it was a good idea in theory though

thanks for the poke bret, here’s a small effort to keep this thing alive

I have recently started grad school and so far I’m really liking it. I’m doing a neuroscience doctorate at Washington University in St. Louis. I had to choose between going to UW-Madison instead and it was really hard to decide to leave, on account of a) I love the city of Madison, it’s liberal culture, it’s greenery and lakes, it’s extremely high bars per capita, etc. b) I knew several awesome profs at UW that I would have loved to work with (Giulion Tononi:sleep,consciousness, and Richard Davidson:happiness/emotional resilience, attentional regulation) c)my brother, and best friend, and many other friends, were there d)my family was just 90 min away in Milwaukee. In the end I decided to leave because that last reason is sort of a double-edge sword…I thought it would be good to go somewhere new, start fresh, meet new people, make new connections, and not rely too much on preexisting academic connections to get started in science. Also, WashU is somewhat more prestigious than UW, which I hate being responsive to, especially since the strength of the ‘program’ is basically dependent on your mentor, lab, and project, moreso than on any teaching that gets done in classes, and UW certainly has awesome mentors and labs. That said, it was made clear that the places you get post-docs at is strongly related to where you got your phd, and that in turn effects where you can get a PIship, so…I bowed to the market forces.

To be fair, my brother Alex had spent many years in St. Louis and really talked it up, and it has not dissapointed. It’s a bigger city than any I’ve been in (err, except Boston maybe?) and has lots of distinct neighboorhoods, decent public transportation (for an American city, I’m told it pales in comparison to our cultural superiors across the Atlantic), tons of free awesome activities in huge (bigger than NYC central park) Forest Park including an awesome zoo, art museum, history museum, music venues, etc.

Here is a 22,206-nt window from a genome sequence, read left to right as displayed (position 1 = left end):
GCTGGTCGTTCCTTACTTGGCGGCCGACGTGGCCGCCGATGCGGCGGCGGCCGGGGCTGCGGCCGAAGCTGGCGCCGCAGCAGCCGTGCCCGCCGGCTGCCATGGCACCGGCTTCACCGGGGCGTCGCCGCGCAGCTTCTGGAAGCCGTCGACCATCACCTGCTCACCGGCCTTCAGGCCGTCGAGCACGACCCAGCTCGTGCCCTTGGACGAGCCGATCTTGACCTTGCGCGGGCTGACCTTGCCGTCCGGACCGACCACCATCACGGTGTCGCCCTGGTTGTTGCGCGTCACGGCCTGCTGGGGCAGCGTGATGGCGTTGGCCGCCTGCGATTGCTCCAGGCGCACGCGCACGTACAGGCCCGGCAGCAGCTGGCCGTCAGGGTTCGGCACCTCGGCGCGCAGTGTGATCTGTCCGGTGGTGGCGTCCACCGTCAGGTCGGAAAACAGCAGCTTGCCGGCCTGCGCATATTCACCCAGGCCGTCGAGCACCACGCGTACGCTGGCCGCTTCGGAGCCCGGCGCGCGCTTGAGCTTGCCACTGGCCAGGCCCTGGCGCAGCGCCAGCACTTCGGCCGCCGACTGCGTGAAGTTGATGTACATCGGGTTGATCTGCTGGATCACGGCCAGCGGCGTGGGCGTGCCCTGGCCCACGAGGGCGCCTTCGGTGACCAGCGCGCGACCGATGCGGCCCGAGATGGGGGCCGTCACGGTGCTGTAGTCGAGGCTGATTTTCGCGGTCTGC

School itself has been largely good so far…there are 16 total first years in my program, we all take an intensive crash course in cellular/molecular neuroscience and nothing else for the first 8 weeks. The lectures are so-so but we read lots of papers for discussion and I’m getting a lot out of those papers and talks. Meanwhile I’m trying to set up rotations in a couple labs so I can decide where to do my thesis work and though it was rocky at first (cool profs liked me but didn’t really have time for more students), I now have several lined up and am confident I will end up in a lab that is doing exciting work, with a mentor who is some version of cool, and a lab that I will be comfortable in, so that’s hugely important and cool that it’s working out.

Socially things are going more or less smoothly, I’m making plenty of friends through shared interests in a) making it through class, b) football, c)intoxicants, and d) making friends now that we have none in the new city where we live. D is particularly important…

So that’s what’s up with me, I’ve managed to keep a bit of time for some reading, cooking, other leisure activities, and am generally not insane yet. Not more insane, I suppose.  I do regret not keeping in touch better with those of you with whom I haven’t kept well in touch…which is basically all of you.  Peace and love,

Jake

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